Fully-loaded large trucks weigh over 80,000 pounds. Furthermore, government bureaucrats routinely allow drivers to haul double trailers and wide loads even if they have no additional qualifications. Due to the ongoing truck driver shortage, many of these drivers barely qualify as professional drivers under Indiana law, and many have little or no practical experience behind the wheel. Complicating matters even further, many truck drivers are out-of-state residents who have nebulous relationships with the shipping company or another firm that employed them.
The dedicated attorneys at Holland & Holland fully understand all the intricacies involved in large truck crashes. Our professional team knows how to investigate complex facts, apply the right kinds of laws, and boil the matter down to something a jury can understand. This approach always results in maximum compensation for victims.
Until recently, unraveling the facts in a truck accident case was an incredibly time-consuming and uncertain process. Technology and additional government oversight have changed the face of these wrecks.
While the victim’s own testimony and supporting statements from eyewitnesses are important in these claims, they sometimes take a back seat to technological evidence. Jurors expect to see this type of information. Additionally, it is almost impossible for insurance company lawyers to successfully challenge device-related evidence, assuming the gadget was working properly.
So, it is more important than ever to use technology-based evidence whenever possible. Some common examples in truck wreck claims include:
In many cases, insurance companies “accidentally” destroy important physical evidence in a claim. So, Indianapolis personal injury lawyers promptly send spoliation letters. These letters create a legal duty to preserve physical evidence.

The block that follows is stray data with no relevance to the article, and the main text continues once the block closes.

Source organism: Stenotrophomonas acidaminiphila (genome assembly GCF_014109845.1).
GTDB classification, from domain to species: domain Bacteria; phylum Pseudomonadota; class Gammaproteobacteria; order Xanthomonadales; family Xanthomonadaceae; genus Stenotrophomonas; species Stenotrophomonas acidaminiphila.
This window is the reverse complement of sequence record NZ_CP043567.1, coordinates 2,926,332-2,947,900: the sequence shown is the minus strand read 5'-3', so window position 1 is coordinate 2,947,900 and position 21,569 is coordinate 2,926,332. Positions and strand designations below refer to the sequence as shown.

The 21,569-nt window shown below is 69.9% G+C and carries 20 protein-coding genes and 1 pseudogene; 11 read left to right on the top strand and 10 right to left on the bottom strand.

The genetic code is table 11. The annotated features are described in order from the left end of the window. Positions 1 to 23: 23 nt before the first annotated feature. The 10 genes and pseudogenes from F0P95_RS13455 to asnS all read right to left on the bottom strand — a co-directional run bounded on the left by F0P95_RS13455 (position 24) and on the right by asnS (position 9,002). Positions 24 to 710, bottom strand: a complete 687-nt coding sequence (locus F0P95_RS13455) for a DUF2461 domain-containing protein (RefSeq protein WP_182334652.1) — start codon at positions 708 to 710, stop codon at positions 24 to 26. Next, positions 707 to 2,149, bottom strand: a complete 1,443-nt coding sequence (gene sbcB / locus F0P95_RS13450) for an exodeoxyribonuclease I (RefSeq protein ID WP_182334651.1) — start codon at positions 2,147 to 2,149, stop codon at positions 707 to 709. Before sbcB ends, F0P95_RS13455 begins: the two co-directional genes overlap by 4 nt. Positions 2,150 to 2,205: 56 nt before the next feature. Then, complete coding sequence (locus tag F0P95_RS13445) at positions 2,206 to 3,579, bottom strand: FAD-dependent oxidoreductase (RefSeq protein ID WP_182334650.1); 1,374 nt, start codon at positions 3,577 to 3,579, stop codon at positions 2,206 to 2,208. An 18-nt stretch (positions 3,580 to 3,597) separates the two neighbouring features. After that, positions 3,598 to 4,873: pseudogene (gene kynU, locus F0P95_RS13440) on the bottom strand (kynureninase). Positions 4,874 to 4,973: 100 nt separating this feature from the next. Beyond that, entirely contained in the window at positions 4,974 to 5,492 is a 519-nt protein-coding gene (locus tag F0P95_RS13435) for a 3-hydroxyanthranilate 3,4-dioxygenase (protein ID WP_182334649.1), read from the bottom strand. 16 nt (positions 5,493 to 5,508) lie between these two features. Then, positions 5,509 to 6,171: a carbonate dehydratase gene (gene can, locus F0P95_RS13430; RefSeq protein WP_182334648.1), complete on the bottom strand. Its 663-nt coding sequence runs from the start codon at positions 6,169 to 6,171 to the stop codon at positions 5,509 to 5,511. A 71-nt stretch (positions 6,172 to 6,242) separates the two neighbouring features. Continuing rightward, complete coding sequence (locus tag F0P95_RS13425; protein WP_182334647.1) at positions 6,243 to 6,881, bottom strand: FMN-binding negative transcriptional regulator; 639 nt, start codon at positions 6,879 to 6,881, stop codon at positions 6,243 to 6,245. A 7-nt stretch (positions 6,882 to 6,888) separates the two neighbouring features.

As mentioned, many commercial tortfeasors (negligent drivers) are from out of state. Obtaining foreign driving records is a cumbersome process. Fortunately, the Federal Motor Carrier Safety Administration maintains a truck driver database. This database includes information about crash history, prior traffic tickets, substance abuse issues, and other vehicle collision-critical information.
Due to privacy laws, much of this information is sealed. Therefore, an Indianapolis personal injury attorney generally needs a court order to access it.
Many times, truck crashes cause serious burns and other catastrophic injuries. Quite often, individual tortfeasors do not have enough insurance coverage to fully compensate victim/plaintiffs. So, third party liability rules such as respondeat superior often loom large in these claims. According to this legal doctrine, shipping companies and other employers are responsible for the negligent acts of their drivers and other workers if:
Indiana is a modified joint and many liability state. So, if there are multiple responsible parties, the judge usually apportions damages among them based on their percentage of fault.
Serious truck accidents often mean significant compensation. For a free consultation with an experienced personal injury lawyer in Indianapolis, contact Holland & Holland. We do not charge upfront legal fees in injury cases.
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